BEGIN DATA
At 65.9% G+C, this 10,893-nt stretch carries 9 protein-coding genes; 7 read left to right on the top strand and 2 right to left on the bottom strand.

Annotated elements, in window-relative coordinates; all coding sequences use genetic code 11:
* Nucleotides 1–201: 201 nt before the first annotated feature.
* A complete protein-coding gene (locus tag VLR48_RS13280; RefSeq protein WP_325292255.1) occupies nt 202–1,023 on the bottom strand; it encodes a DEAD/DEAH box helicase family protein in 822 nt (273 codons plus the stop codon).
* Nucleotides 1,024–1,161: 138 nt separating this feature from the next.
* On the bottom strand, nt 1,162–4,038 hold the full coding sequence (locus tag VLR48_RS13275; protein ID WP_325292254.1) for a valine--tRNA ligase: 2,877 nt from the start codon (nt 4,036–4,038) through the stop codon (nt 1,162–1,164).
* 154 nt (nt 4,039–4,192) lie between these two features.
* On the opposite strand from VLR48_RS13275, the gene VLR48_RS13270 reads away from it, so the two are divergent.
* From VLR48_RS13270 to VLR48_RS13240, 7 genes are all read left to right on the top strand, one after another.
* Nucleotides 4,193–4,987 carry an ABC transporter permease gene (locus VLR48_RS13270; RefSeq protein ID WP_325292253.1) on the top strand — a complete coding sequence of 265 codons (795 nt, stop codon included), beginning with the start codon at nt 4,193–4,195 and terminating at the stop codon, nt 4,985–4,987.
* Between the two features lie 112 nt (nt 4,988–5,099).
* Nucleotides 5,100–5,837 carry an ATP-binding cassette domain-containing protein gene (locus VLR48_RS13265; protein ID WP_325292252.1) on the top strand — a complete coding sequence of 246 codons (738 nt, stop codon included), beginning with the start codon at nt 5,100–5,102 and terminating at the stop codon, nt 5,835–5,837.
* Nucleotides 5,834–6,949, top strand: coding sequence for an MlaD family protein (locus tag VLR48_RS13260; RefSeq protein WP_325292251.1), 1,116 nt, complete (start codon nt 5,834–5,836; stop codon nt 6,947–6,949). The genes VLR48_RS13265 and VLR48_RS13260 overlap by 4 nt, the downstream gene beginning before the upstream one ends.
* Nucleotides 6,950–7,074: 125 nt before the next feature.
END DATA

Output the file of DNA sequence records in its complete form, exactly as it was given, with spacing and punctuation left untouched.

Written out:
At 65.9% G+C, this 10,893-nt stretch carries 9 protein-coding genes; 7 read left to right on the top strand and 2 right to left on the bottom strand.

Annotated elements, in window-relative coordinates; all coding sequences use genetic code 11:
* Nucleotides 1–201: 201 nt before the first annotated feature.
* A complete protein-coding gene (locus tag VLR48_RS13280; RefSeq protein WP_325292255.1) occupies nt 202–1,023 on the bottom strand; it encodes a DEAD/DEAH box helicase family protein in 822 nt (273 codons plus the stop codon).
* Nucleotides 1,024–1,161: 138 nt separating this feature from the next.
* On the bottom strand, nt 1,162–4,038 hold the full coding sequence (locus tag VLR48_RS13275; protein ID WP_325292254.1) for a valine--tRNA ligase: 2,877 nt from the start codon (nt 4,036–4,038) through the stop codon (nt 1,162–1,164).
* 154 nt (nt 4,039–4,192) lie between these two features.
* On the opposite strand from VLR48_RS13275, the gene VLR48_RS13270 reads away from it, so the two are divergent.
* From VLR48_RS13270 to VLR48_RS13240, 7 genes are all read left to right on the top strand, one after another.
* Nucleotides 4,193–4,987 carry an ABC transporter permease gene (locus VLR48_RS13270; RefSeq protein ID WP_325292253.1) on the top strand — a complete coding sequence of 265 codons (795 nt, stop codon included), beginning with the start codon at nt 4,193–4,195 and terminating at the stop codon, nt 4,985–4,987.
* Between the two features lie 112 nt (nt 4,988–5,099).
* Nucleotides 5,100–5,837 carry an ATP-binding cassette domain-containing protein gene (locus VLR48_RS13265; protein ID WP_325292252.1) on the top strand — a complete coding sequence of 246 codons (738 nt, stop codon included), beginning with the start codon at nt 5,100–5,102 and terminating at the stop codon, nt 5,835–5,837.
* Nucleotides 5,834–6,949, top strand: coding sequence for an MlaD family protein (locus tag VLR48_RS13260; RefSeq protein WP_325292251.1), 1,116 nt, complete (start codon nt 5,834–5,836; stop codon nt 6,947–6,949). The genes VLR48_RS13265 and VLR48_RS13260 overlap by 4 nt, the downstream gene beginning before the upstream one ends.
* Nucleotides 6,950–7,074: 125 nt before the next feature.